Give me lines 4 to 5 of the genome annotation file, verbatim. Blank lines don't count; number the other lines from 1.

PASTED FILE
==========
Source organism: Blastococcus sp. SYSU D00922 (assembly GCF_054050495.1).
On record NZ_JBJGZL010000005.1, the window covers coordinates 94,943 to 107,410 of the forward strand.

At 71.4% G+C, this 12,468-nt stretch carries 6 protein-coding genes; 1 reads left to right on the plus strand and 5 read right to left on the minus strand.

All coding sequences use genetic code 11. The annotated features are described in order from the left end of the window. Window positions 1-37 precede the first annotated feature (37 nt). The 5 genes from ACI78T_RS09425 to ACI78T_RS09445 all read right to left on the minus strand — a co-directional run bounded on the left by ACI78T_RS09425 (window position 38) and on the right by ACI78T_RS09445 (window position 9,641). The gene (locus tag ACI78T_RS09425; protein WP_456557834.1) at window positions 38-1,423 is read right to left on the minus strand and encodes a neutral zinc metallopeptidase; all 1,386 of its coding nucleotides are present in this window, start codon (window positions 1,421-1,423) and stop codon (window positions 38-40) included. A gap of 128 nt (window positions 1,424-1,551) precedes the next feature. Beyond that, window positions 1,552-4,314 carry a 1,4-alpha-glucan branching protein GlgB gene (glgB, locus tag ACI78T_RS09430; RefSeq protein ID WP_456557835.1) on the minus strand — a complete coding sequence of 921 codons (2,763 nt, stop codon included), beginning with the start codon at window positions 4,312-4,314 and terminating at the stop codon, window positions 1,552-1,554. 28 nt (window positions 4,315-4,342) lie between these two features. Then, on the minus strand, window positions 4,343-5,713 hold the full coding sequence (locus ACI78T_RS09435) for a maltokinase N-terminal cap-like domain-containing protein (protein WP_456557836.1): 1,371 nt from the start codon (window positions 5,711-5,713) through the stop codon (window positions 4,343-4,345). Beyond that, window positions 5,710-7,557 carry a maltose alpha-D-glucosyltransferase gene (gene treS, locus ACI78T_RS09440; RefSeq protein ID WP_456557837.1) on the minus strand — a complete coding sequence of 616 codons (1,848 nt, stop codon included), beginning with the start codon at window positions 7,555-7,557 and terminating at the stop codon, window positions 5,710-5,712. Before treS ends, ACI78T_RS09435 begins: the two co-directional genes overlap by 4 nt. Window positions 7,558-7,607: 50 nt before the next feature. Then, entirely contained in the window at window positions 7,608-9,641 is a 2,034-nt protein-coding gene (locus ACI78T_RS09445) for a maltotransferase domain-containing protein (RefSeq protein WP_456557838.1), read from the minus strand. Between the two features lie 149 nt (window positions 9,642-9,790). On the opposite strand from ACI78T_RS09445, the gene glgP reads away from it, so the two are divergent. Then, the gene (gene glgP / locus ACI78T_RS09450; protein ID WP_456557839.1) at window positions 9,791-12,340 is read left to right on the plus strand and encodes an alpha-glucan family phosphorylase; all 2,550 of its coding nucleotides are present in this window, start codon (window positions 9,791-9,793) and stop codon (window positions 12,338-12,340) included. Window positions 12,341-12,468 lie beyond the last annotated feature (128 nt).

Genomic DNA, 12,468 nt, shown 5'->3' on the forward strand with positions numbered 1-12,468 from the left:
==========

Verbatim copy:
All coding sequences use genetic code 11. The annotated features are described in order from the left end of the window. Window positions 1-37 precede the first annotated feature (37 nt). The 5 genes from ACI78T_RS09425 to ACI78T_RS09445 all read right to left on the minus strand — a co-directional run bounded on the left by ACI78T_RS09425 (window position 38) and on the right by ACI78T_RS09445 (window position 9,641). The gene (locus tag ACI78T_RS09425; protein WP_456557834.1) at window positions 38-1,423 is read right to left on the minus strand and encodes a neutral zinc metallopeptidase; all 1,386 of its coding nucleotides are present in this window, start codon (window positions 1,421-1,423) and stop codon (window positions 38-40) included. A gap of 128 nt (window positions 1,424-1,551) precedes the next feature. Beyond that, window positions 1,552-4,314 carry a 1,4-alpha-glucan branching protein GlgB gene (glgB, locus tag ACI78T_RS09430; RefSeq protein ID WP_456557835.1) on the minus strand — a complete coding sequence of 921 codons (2,763 nt, stop codon included), beginning with the start codon at window positions 4,312-4,314 and terminating at the stop codon, window positions 1,552-1,554. 28 nt (window positions 4,315-4,342) lie between these two features. Then, on the minus strand, window positions 4,343-5,713 hold the full coding sequence (locus ACI78T_RS09435) for a maltokinase N-terminal cap-like domain-containing protein (protein WP_456557836.1): 1,371 nt from the start codon (window positions 5,711-5,713) through the stop codon (window positions 4,343-4,345). Beyond that, window positions 5,710-7,557 carry a maltose alpha-D-glucosyltransferase gene (gene treS, locus ACI78T_RS09440; RefSeq protein ID WP_456557837.1) on the minus strand — a complete coding sequence of 616 codons (1,848 nt, stop codon included), beginning with the start codon at window positions 7,555-7,557 and terminating at the stop codon, window positions 5,710-5,712. Before treS ends, ACI78T_RS09435 begins: the two co-directional genes overlap by 4 nt. Window positions 7,558-7,607: 50 nt before the next feature. Then, entirely contained in the window at window positions 7,608-9,641 is a 2,034-nt protein-coding gene (locus ACI78T_RS09445) for a maltotransferase domain-containing protein (RefSeq protein WP_456557838.1), read from the minus strand. Between the two features lie 149 nt (window positions 9,642-9,790). On the opposite strand from ACI78T_RS09445, the gene glgP reads away from it, so the two are divergent. Then, the gene (gene glgP / locus ACI78T_RS09450; protein ID WP_456557839.1) at window positions 9,791-12,340 is read left to right on the plus strand and encodes an alpha-glucan family phosphorylase; all 2,550 of its coding nucleotides are present in this window, start codon (window positions 9,791-9,793) and stop codon (window positions 12,338-12,340) included. Window positions 12,341-12,468 lie beyond the last annotated feature (128 nt).

Genomic DNA, 12,468 nt, shown 5'->3' on the forward strand with positions numbered 1-12,468 from the left: